Maybe that's his primary target, but his brother is the one who'll suffer the most, by having his only chances at a scholarship ruined.  He sure isn't going to impress anyone with his academics.


Title: Re: EP263: Fuel
Post by: Talia on October 28, 2010, 09:39:39 AM
He's an emotionally neglected, hurt, angry 12-year-old. why wouldn't he? Or rather, I doubt the "good idea" vs "bad idea" would even cross his mind.

The "good idea" vs. "bad idea" did cross his mind at the end of the story, and he decided good idea because his parents would understand him for a moment.  I think to say that he's incapable of predicting the bad outcome of this because he's 12 is to sell 12-year-olds short and he is, by all accounts, a very smart kid. 



Ah. But you are clearly drawing a dividing line between his mental and emotional states. Can't do that, particularly not with a kid of his age. This is a child on the verge of entering the most turbulent time of his life from an emotional perspective.  Regardless (I caught myself typing irregardless.. for shame) of his school smarts and relative cleverness, guy is kind of a mess inside.

You can be a genius and still do dumb things because of feelings.


Title: Re: EP263: Fuel
Post by: Unblinking on October 28, 2010, 12:30:45 PM
Ah. But you are clearly drawing a dividing line between his mental and emotional states. Can't do that, particularly not with a kid of his age. This is a child on the verge of entering the most turbulent time of his life from an emotional perspective.  Regardless (I caught myself typing irregardless.. for shame) of his school smarts and relative cleverness, guy is kind of a mess inside.

You can be a genius and still do dumb things because of feelings.

In general, I'd agree.  In this case, it didn't seem in character to me.  Especially since it's pre-meditated he's got lots of time to think about it, it wasn't a spur of the moment thing.


Title: Re: EP263: Fuel
Post by: Talia on October 28, 2010, 01:16:38 PM
Ah. But you are clearly drawing a dividing line between his mental and emotional states. Can't do that, particularly not with a kid of his age. This is a child on the verge of entering the most turbulent time of his life from an emotional perspective.  Regardless (I caught myself typing irregardless.. for shame) of his school smarts and relative cleverness, guy is kind of a mess inside.

You can be a genius and still do dumb things because of feelings.

In general, I'd agree.  In this case, it didn't seem in character to me.  Especially since it's pre-meditated he's got lots of time to think about it, it wasn't a spur of the moment thing.

I would argue that since he's pretty clearly emotionally neglected, negative feelings are having an ongoing effect on his behavior and thoughts. You need to have a certain degree of emotional maturity to recognize if how your feeling is having an effect on your thinking and behaviors. Due to his age and the fact that his society and family are morons, he doesn't have it.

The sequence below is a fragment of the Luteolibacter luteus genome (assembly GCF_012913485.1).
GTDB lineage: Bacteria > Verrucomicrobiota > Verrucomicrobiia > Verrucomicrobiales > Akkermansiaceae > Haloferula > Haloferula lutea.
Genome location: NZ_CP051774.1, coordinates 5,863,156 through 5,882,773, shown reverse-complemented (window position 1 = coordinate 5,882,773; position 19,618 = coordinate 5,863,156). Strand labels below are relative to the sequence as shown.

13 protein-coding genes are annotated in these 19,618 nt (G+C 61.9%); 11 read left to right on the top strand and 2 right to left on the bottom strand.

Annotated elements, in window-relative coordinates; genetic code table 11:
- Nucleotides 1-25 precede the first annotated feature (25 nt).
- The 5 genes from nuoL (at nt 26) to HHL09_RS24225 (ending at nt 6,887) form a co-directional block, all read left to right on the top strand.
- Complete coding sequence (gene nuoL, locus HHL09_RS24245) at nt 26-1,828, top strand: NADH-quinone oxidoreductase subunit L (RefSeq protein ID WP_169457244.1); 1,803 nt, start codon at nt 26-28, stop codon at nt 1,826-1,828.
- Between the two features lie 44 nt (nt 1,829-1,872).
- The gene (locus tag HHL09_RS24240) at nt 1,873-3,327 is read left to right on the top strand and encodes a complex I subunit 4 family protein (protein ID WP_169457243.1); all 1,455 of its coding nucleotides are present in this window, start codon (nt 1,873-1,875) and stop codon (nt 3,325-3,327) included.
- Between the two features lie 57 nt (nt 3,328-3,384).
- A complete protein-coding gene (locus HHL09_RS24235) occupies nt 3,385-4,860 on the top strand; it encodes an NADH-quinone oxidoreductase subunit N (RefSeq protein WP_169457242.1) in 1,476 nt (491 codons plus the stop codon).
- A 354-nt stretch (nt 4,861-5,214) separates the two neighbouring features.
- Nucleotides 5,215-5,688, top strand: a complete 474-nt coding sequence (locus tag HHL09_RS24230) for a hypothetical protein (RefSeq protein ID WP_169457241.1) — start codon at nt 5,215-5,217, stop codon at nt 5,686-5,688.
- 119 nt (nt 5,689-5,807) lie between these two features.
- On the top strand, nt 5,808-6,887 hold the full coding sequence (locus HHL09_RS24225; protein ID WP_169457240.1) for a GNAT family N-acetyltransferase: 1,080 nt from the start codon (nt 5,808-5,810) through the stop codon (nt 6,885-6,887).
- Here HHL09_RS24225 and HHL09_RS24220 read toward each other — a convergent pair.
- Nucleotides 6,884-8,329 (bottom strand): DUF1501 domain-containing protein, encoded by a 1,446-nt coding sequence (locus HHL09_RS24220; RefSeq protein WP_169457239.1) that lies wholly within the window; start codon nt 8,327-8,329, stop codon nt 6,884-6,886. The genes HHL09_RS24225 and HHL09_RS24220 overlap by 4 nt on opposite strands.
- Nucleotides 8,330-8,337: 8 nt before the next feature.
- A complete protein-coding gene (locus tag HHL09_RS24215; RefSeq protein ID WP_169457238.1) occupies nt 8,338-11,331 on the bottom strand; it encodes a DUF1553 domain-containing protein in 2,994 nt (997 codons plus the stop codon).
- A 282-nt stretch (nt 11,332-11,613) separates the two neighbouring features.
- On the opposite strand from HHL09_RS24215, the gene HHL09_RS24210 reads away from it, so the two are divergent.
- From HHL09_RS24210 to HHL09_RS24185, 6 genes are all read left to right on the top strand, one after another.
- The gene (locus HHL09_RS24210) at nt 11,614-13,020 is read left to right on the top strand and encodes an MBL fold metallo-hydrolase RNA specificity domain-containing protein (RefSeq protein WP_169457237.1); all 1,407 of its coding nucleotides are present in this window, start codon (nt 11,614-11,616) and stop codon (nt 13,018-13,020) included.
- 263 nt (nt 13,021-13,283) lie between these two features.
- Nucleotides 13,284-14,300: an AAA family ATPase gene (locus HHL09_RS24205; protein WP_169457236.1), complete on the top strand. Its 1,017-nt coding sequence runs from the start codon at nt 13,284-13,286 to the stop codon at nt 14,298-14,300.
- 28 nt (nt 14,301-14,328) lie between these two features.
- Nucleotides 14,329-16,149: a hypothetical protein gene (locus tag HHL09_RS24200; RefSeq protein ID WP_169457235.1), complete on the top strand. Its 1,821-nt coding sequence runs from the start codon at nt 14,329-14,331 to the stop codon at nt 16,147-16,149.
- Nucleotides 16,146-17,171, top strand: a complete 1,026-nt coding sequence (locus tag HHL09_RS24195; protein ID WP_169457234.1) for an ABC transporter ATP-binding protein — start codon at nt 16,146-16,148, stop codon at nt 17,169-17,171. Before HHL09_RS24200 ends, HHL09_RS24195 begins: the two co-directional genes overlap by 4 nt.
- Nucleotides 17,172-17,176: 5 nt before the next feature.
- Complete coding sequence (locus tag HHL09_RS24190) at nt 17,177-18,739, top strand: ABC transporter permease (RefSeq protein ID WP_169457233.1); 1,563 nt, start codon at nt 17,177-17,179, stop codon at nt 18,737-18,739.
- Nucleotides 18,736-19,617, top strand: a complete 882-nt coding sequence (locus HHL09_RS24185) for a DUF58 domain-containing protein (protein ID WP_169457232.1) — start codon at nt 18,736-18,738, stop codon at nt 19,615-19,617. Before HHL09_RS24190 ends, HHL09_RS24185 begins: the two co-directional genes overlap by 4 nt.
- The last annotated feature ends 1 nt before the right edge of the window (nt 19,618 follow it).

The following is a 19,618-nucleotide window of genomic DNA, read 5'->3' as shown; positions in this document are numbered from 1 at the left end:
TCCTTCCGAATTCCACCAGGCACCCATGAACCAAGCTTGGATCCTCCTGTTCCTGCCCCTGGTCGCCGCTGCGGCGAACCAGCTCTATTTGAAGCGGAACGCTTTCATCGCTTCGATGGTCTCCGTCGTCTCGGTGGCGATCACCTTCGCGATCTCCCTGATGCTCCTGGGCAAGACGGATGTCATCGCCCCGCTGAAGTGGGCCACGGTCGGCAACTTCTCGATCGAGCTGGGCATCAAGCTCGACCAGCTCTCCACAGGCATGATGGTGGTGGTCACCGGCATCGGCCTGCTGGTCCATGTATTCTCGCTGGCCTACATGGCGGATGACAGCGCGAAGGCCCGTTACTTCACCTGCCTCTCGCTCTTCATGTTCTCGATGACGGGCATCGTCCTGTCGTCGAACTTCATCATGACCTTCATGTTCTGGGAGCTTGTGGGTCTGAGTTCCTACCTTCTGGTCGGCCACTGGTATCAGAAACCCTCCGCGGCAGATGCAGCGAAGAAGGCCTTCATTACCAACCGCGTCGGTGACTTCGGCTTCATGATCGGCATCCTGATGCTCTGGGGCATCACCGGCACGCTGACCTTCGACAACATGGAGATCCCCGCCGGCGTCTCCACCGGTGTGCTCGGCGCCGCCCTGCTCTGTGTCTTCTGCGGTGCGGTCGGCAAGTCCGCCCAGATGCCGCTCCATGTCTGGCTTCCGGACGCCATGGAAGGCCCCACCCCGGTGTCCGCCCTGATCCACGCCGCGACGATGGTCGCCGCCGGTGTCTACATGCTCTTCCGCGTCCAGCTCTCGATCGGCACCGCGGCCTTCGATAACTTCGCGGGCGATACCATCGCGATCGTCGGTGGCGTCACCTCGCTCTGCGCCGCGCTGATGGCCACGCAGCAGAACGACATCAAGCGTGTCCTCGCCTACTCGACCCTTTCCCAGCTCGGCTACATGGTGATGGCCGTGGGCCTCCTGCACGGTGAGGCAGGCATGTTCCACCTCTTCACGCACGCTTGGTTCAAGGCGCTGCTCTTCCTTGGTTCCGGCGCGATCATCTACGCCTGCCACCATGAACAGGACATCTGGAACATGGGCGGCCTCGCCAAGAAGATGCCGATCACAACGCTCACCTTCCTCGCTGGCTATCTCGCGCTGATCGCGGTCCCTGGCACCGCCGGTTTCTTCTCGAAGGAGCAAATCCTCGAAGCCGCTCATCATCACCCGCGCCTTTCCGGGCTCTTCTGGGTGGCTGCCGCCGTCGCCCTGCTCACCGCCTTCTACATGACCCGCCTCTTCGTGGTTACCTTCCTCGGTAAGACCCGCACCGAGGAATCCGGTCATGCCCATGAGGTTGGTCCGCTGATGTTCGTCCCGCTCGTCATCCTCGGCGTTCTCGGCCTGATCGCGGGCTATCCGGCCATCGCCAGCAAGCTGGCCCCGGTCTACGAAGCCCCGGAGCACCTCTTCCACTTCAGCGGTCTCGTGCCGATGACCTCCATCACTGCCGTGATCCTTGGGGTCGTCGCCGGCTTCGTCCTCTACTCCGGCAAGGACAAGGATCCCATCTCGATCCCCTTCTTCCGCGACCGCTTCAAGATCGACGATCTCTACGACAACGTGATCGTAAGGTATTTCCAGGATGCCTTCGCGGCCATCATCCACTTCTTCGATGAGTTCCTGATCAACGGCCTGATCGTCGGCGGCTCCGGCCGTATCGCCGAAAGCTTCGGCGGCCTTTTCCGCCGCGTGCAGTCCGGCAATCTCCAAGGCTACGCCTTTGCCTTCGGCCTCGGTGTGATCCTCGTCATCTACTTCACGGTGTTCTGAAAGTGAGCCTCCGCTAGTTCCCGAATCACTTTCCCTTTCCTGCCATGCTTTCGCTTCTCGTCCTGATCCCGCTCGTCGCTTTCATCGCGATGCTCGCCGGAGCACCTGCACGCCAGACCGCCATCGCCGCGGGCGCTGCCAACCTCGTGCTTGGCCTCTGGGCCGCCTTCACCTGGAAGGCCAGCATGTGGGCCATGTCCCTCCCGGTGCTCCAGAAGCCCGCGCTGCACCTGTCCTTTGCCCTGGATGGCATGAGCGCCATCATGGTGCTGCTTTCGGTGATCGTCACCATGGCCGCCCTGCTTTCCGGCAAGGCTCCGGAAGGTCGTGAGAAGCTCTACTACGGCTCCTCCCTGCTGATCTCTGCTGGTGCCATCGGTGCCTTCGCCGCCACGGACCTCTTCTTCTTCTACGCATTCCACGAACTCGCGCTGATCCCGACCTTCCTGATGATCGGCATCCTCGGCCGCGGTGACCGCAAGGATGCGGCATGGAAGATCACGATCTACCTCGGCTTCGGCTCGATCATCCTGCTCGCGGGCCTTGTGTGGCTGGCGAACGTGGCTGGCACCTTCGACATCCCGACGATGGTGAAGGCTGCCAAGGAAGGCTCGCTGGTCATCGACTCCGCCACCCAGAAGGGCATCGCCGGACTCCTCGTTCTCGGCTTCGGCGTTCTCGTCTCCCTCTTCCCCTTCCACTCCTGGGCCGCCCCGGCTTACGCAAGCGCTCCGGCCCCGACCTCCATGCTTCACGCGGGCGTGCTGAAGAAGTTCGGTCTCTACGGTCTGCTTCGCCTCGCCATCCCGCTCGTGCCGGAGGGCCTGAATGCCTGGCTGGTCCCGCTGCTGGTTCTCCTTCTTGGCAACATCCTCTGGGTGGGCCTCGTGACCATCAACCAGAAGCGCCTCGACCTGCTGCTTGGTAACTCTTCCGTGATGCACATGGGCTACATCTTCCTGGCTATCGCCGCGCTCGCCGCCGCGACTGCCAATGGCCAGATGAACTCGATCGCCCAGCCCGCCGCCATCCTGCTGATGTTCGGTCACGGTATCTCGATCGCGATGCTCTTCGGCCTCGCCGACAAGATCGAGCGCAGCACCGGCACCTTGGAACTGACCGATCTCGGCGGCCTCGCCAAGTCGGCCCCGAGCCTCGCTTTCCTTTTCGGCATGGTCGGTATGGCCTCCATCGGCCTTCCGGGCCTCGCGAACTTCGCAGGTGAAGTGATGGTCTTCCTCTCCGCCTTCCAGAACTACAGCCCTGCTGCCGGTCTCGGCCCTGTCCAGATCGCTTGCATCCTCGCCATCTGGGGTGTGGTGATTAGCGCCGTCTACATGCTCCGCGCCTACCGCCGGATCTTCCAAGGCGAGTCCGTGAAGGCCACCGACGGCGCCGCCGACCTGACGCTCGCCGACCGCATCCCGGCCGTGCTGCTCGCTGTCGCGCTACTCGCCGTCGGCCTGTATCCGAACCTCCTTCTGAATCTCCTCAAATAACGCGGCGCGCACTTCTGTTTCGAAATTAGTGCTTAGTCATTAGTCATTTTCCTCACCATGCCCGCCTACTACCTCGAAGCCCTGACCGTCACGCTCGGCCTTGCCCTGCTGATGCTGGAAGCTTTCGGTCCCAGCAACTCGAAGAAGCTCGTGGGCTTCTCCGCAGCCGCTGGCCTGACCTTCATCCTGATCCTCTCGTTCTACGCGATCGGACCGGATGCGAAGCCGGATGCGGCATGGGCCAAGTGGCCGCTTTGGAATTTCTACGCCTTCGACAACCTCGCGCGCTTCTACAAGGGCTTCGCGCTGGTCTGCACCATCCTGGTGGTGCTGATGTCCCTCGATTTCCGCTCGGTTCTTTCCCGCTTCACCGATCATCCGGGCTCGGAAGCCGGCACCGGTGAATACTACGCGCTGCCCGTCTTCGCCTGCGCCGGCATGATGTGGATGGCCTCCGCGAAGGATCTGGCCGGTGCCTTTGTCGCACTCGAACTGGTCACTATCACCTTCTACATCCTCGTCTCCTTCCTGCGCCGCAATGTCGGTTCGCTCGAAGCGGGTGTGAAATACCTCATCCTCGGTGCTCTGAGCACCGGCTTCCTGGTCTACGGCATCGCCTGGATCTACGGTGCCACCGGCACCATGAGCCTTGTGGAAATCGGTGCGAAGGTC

Title: Re: EP263: Fuel
Post by: Sandikal on October 29, 2010, 12:11:47 AM
Having just sent my second smart child to high school, I agree completely with Talia about the emotional maturity of middle school kids vs. their intellectual maturity. 


Title: Re: EP263: Fuel
Post by: slic on October 31, 2010, 12:02:03 PM
I'm seeing a general misinterpretation of this story, in my opinion. What I see here a case of a beautiful rough stone being chipped into a flawed gem.
...
It's a conceptually rich world: commodification of the body, a sort of anti-singularity of the physical, corporatist athletic competition beginning in junior high.
But when the time came for the actual story...
This is what I would suggest to the writer to make this story (or any others in this world) better.  I think it is simpler to codify the direct results with regards to sports than acedemics (i.e. it's easier to show gains in someone running faster than it is to show them being more intelligent), so a couple of lines in the story to indicate that this is new - maybe something about an upcoming market for "smart blood" would help. After all we have "smart" food on the market even now (here in Canada anyway).
The story is also too short - the consequences and how they affect Scott's family would be more interesting that the end idea of revenge.

I defintiely agree with everyone's comments about Scott's behaviour making sense - I have a 12 and a 13 year old, they are very sincere and try hard, but don't always get the "consequences" part of their actions (long term or as they really affect others).
... He'd be humiliated and his parents would be disappointed. For the resentful brother that sounds like that would count as a sure win.
Yup

Blood-doping ethics aside, why wouldn't better blood also feed your intellect and why wouldn't higher intelligence help your sporting endeavours?
I suspect it would definitely help but more of a side affect, and likely not to the same degree.  You'd want something that encouraged better memory retention, cognitive leaps, perhaps increased synapse firing.  Also the dumb jock is something of a misnomer.  There are many sports where the athelete needs to strategize on the fly (though I don't think sprinting would necessarily be one of them).